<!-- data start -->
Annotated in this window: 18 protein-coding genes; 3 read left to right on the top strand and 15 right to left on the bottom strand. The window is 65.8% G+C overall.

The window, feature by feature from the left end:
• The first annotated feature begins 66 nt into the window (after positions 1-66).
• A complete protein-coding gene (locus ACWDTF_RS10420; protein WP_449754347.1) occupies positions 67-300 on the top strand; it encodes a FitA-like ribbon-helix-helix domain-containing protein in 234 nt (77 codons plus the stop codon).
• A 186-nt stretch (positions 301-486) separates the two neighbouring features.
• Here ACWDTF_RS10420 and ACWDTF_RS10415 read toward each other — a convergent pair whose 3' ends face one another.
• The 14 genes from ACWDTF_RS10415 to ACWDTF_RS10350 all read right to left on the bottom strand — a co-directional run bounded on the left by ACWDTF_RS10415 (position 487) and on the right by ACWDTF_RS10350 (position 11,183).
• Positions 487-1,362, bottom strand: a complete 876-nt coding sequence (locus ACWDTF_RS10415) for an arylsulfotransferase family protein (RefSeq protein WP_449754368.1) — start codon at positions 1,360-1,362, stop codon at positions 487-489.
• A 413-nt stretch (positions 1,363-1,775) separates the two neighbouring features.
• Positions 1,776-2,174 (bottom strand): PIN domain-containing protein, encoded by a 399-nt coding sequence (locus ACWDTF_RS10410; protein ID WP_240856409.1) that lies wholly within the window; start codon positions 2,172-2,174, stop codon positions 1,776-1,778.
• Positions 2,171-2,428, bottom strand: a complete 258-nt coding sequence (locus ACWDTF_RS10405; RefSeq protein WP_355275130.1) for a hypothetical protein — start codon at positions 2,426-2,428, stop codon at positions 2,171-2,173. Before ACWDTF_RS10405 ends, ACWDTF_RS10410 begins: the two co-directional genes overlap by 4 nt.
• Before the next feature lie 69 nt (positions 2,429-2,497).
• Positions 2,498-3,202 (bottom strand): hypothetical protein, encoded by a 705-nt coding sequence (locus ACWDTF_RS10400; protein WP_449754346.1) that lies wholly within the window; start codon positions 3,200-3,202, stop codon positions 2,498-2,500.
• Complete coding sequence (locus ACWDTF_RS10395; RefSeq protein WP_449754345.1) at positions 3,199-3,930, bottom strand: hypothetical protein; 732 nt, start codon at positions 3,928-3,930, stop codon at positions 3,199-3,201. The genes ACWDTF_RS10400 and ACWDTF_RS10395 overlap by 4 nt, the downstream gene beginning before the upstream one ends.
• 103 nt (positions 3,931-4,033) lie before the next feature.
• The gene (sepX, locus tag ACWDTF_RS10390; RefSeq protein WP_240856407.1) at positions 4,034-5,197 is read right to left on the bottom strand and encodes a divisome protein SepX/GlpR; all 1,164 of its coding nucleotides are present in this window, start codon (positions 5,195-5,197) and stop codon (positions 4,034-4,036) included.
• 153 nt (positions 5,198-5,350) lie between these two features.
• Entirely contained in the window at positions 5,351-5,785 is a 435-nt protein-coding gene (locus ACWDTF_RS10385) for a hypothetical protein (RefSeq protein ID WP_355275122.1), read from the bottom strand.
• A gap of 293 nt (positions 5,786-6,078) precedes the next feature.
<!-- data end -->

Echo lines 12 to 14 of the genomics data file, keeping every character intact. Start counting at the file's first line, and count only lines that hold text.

• Before the next feature lie 69 nt (positions 2,429-2,497).
• Positions 2,498-3,202 (bottom strand): hypothetical protein, encoded by a 705-nt coding sequence (locus ACWDTF_RS10400; protein WP_449754346.1) that lies wholly within the window; start codon positions 3,200-3,202, stop codon positions 2,498-2,500.
• Complete coding sequence (locus ACWDTF_RS10395; RefSeq protein WP_449754345.1) at positions 3,199-3,930, bottom strand: hypothetical protein; 732 nt, start codon at positions 3,928-3,930, stop codon at positions 3,199-3,201. The genes ACWDTF_RS10400 and ACWDTF_RS10395 overlap by 4 nt, the downstream gene beginning before the upstream one ends.